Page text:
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Warning for U.S. travelers: Marijuana illegal in Korea

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In this edition of Katchup Briefing, we’ll delve into a recent incident involving a Korean-American couple that sheds light on the seriousness of marijuana smuggling from the United States into South Korea. Keep in mind that possession of marijuana in Korea is punishable by up to five years in prison, while smuggling it can result in life imprisonment.
Welcome to Katchup Briefing, the Korea Daily’s weekly English newsletter. Here, I will keep you informed with the latest news updates and perspectives from the Korean American community. If you’re interested in exploring more articles and columns from previous weeks, please visit koreadailyus.com.

Incheon Customs Service displays narcotics, including marijuana, that they impounded at Incheon International Airport in South Korea in June. [YONHAP]
A recent incident involving a Korean-American couple has shed light on the seriousness of marijuana smuggling from the United States into South Korea.

The couple, who purchased an enormous amount of marijuana in the United States, attempted to smuggle it into Incheon International Airport via a courier. Unfortunately for them, Korean state prosecutors apprehended them, leading to severe legal consequences.

The 35-year-old Korean-American man, referred to as Mr. A, and his 43-year-old Korean courier, Mr. B, were arrested by the Incheon District Public Prosecutors’ Office’s Special Investigation Unit for Narcotics Crimes on suspicion of violating the Narcotics Control Act. Additionally, Mr. A’s wife, Ms. C, also a Korean-American, was indicted for her involvement in the crime.

The couple managed to purchase a staggering 4,500 grams of marijuana (worth $347,000 in the Korean black market, roughly ten times the market value in the U.S.) and cleverly vacuum-packed it for concealment before attempting to transport it to South Korea. Their smuggling operation was thwarted when Incheon Airport Customs detected the marijuana through X-ray inspection, leading to their immediate arrest.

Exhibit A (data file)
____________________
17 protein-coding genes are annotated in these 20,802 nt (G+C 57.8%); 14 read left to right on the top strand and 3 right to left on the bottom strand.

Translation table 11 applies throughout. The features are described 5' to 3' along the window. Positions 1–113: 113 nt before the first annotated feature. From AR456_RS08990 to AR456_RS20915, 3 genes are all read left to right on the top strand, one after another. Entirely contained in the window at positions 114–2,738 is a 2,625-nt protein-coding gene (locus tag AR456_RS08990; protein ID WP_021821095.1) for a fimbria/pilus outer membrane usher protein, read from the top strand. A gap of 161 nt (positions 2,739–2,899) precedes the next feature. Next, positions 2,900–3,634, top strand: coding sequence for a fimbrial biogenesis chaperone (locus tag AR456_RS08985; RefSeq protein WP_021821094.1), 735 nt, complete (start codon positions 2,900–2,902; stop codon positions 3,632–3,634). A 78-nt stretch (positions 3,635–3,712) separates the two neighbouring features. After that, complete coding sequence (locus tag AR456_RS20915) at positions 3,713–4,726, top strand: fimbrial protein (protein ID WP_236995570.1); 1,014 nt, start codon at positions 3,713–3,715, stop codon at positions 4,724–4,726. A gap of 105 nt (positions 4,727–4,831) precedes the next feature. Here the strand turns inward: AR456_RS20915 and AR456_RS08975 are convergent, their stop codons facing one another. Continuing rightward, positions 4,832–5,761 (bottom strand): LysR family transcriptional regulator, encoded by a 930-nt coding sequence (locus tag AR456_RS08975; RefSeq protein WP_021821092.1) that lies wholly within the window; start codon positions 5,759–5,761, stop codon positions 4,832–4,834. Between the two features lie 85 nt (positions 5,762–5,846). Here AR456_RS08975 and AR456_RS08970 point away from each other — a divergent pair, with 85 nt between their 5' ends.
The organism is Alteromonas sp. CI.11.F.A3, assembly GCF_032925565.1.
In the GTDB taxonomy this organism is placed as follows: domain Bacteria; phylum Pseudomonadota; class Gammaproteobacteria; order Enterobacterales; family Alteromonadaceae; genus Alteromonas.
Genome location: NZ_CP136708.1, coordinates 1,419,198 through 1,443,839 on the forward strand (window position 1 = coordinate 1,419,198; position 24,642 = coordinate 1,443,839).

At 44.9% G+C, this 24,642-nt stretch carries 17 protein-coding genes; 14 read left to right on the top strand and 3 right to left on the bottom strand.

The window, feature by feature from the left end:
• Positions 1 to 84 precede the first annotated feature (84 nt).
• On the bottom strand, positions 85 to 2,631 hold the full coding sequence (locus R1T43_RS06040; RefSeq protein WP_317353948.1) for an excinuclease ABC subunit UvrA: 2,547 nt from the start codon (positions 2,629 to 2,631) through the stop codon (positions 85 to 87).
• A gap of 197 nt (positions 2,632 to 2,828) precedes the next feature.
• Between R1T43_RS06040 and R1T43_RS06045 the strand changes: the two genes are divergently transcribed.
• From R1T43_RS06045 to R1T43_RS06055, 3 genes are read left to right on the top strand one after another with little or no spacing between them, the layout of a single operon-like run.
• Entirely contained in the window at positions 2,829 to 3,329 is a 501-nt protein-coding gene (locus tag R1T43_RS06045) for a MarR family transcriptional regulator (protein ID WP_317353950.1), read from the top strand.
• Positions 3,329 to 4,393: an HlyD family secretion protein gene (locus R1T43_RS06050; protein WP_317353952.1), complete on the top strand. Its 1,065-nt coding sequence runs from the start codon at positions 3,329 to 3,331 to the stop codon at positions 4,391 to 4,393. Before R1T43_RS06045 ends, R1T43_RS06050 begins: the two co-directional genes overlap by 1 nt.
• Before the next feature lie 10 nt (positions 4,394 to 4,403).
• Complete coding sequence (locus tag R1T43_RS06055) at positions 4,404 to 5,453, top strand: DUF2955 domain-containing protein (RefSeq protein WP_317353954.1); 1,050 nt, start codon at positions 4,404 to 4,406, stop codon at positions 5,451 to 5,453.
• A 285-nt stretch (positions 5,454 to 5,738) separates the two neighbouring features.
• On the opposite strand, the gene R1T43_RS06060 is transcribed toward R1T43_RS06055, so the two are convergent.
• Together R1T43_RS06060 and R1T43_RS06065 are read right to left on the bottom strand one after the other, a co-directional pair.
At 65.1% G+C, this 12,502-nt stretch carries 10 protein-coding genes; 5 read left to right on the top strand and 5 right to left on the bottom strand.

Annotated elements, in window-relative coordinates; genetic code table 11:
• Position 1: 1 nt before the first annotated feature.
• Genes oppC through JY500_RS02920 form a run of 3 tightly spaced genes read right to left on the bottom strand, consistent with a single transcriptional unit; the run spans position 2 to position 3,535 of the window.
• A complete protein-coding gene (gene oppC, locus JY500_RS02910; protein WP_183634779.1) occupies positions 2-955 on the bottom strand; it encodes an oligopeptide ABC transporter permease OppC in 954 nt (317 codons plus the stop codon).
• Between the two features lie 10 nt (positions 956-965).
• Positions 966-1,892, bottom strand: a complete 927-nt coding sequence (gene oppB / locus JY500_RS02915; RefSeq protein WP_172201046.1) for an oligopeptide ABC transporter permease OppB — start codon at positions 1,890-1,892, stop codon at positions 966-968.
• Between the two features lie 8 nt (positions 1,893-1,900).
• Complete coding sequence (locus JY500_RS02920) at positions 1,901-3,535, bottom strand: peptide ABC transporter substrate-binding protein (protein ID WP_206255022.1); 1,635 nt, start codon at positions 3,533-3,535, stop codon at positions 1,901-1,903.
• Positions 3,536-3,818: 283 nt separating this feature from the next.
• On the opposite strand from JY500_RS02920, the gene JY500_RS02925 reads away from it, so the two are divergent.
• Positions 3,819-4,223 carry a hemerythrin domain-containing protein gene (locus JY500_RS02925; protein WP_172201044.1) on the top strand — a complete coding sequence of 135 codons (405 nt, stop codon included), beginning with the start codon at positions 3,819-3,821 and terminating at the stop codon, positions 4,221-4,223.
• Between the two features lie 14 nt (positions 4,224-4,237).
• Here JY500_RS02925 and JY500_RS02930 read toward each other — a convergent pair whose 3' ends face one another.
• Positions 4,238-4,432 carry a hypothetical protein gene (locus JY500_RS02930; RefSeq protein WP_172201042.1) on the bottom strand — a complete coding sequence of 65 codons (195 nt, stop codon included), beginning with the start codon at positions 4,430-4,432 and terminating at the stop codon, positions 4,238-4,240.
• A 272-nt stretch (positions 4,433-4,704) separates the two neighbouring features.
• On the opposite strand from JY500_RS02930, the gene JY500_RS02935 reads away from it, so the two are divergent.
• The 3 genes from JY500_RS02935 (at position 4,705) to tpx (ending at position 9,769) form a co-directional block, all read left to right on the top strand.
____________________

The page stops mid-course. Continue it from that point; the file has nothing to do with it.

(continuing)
As the legalization of recreational marijuana has increased in the U.S., cases of marijuana smuggling into South Korea have seen a significant rise. Of the 50 U.S. states, 37 have legalized the smoking of medical or recreational marijuana, including California, New York, New Jersey, and Virginia. California, for instance, legalized medical marijuana in 1996 and recreational marijuana in 2016.

According to the Korea Customs Service, 76 percent of marijuana smuggling seizures are from the United States, 10 percent from Canada, and 4 percent from Vietnam. The Korea Customs Service is intensifying its screening measures for marijuana smuggling, particularly for air travelers arriving from the United States. They are also conducting more rigorous pat-downs at immigration checkpoints.

It’s crucial for Americans planning to travel to South Korea to be aware of the country’s strict stance on marijuana. In Korea, marijuana is classified as a narcotic and is strictly prohibited.

Korean citizens caught using marijuana in foreign countries face criminal penalties, while foreigners in Korea found smoking marijuana can be deported. Possession of marijuana is punishable under Korean law by up to five years in prison, and smuggling it can lead to life imprisonment.

Therefore, if you are planning to visit South Korea, it’s essential to refrain from using marijuana before your trip and to ensure that you do not carry any marijuana or related products in your luggage. By staying informed and abiding by the country’s laws, travelers can avoid serious legal repercussions and have a safe and enjoyable visit to South Korea.

By Mooyoung Lee   lee.mooyoung@koreadaily.com